In an emergency call 999 and ask for Police then Mountain Rescue
My name is Jamie Neill; I am 38 years old and live in Hamilton with my family. I have a background of playing professional badminton. For ten years, I was very committed to my sport and travelled all over the world competing in different events. I was very lucky that during that time I saw some amazing and inspiring places in the outdoors. I retired from professional Badminton when I was 33 and joined a boxing gym in Hamilton, they invited me to join the monthly hillwalking club. Shortly after joining, they invited me on my first hill walk, which was CMD arête on Ben Nevis! After that, I gradually gained more skills and experience and started doing more munros.
I wanted to find a challenge that you do not read about very often, something that would be challenging but just about do-able without a support team. I had previously managed to complete 40 munros in a week but I had a couple of rest days and had always wondered whether 50 in a week might be achievable for me? In the end I managed 51!
I spend a lot of time in the hills, and really appreciate the voluntary work that the Mountain Rescue Teams do. The rescue stories are inspiring and I really appreciate the skills and dedication of the Mountain Rescue volunteers. I wanted to do something to help and support the teams and their volunteers.
I was quite nervous. I was spending time with my young family (I have a daughter who is 18 months old) so I did not have as much time to train and prepare for the challenge as I would have liked. My professional sporting background really helped me with mind-set for the challenge, as I am quite self-driven and determined. I took a couple of days to settle into the challenge, but I soon felt more relaxed and started to enjoy it.
The challenge was hard from day one, with poor weather. We were ready to leave the car and start the challenge at 4.30am on the first day. The plan was to complete the nine Fannichs. But it was very wet with low cloud and poor visibility and we didn’t want to risk it from a safety perspective. We had to adapt the plans from the start and drive to a different location with better conditions. This meant that the first few days were all spent refiguring plans and improvising so that I could make the most of the conditions and still complete as many munros as possible.
On the sixth day I completed 14 munros on Glenshee, that was a very satisfying day because it was the most I had ever completed in a single day. I was on Broad Cairn, near Lochnagar and I had a beautiful sunset. I was the only one up there, it was late in the evening and I just took it all in for ten minutes.
I really struggled on the last day on Beinn Ghlas and Ben Lawyers, it came straight after finishing the 14 munros on Glenshee! Needing to complete 22 munros in 48 hours put me under so much pressure in the last two days to complete the challenge. (Of course in the end I managed 23). The day on Glenshee I had covered 37 miles and didn’t get off Lochnagar till 4.30am. I only had two hours sleep and then had to get up and going again. I felt really close to my physical and emotional limit. I was so close to finishing the challenge but not quite there. My mum has MS (from age 37), so does my aunt, and my Grampa had it too for half his life. So in a big way, it’s a constant reminder for me to make the most of my health & fitness while I have it. When I was struggling on Beinn Ghlas, I thought of them, him in particular, and the adversity my Grampa lived with. I use it as positive energy, and it spurs me on that I am able to be as active, even though it’s tough: It’s only temporary. My professional sports background taught not to panic too much too when the going gets tough so I was able to pull through it. I stopped and had some food and a rest and started to feel better and was able to continue.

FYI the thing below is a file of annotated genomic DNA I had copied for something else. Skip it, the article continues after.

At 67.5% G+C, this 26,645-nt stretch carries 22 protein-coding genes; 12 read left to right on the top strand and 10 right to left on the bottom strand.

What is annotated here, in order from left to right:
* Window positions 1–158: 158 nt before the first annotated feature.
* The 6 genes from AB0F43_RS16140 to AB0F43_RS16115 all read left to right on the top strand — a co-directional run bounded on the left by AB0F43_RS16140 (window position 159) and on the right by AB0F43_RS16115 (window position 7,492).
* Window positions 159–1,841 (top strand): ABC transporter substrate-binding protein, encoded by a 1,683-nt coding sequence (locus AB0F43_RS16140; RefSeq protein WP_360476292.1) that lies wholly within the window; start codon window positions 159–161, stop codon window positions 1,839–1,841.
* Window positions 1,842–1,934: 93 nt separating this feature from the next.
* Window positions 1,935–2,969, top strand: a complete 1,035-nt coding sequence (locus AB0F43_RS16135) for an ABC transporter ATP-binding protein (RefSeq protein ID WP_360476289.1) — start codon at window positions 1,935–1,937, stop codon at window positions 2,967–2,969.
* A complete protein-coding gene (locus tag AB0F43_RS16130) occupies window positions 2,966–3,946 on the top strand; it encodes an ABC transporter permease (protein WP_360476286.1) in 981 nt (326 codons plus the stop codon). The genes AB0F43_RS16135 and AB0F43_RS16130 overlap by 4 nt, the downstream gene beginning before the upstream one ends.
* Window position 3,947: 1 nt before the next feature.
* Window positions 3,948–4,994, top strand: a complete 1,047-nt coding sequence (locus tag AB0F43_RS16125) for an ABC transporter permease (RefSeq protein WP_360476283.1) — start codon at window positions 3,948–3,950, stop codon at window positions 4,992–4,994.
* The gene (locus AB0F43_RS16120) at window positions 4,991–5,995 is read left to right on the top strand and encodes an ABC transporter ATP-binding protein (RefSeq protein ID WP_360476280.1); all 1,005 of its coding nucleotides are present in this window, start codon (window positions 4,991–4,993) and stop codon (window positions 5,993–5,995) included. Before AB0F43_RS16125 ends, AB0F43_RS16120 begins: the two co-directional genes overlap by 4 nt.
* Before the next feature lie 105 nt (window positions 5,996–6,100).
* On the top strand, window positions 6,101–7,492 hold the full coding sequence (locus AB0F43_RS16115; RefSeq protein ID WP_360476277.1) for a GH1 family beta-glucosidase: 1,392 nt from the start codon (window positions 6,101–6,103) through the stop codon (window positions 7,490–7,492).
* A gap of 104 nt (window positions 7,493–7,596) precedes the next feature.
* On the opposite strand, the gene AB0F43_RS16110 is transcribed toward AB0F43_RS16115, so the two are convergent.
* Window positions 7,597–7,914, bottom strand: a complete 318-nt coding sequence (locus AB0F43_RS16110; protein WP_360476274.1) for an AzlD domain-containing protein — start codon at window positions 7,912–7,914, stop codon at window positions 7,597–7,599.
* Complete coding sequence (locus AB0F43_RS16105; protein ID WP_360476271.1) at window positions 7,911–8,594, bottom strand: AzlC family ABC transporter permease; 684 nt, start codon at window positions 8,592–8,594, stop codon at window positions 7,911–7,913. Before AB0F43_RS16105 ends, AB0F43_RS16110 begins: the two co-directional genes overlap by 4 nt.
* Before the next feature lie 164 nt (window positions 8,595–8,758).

I used Instagram to share my challenge with all my friends and contacts as well as sharing my fundraising page with everyone at work. I have made lots of friendships through my hiking and they all supported me too. Each day had a snowball effect, and people just wanted to give me support and encouragement.
I feel very proud that I did what I set out to do. It’s really starting to sink in now. There were times where I really didn’t know if I would be able to complete the challenge. My friend Craig Murray did half of the munros with me and I just want to say a special thanks to him, as I couldn’t have done it without him. I’m relieved it’s over now though, it was a tough challenge.
I would say just make a start; do not dwell on it for too long. If you sit and think about it for too long you might start to have doubts about whether you can do it. But if you just start with a challenge well within your limitations you will build confidence and learn that you can make it through the ups and downs.
Then you can dream bigger and choose a challenge that will really stretch you. You can set yourself a challenge that will help you grow, but that you will have fun doing at the same time. I would recommend breaking it down into small achievable steps and invite your friends to join you, so that you can do it together.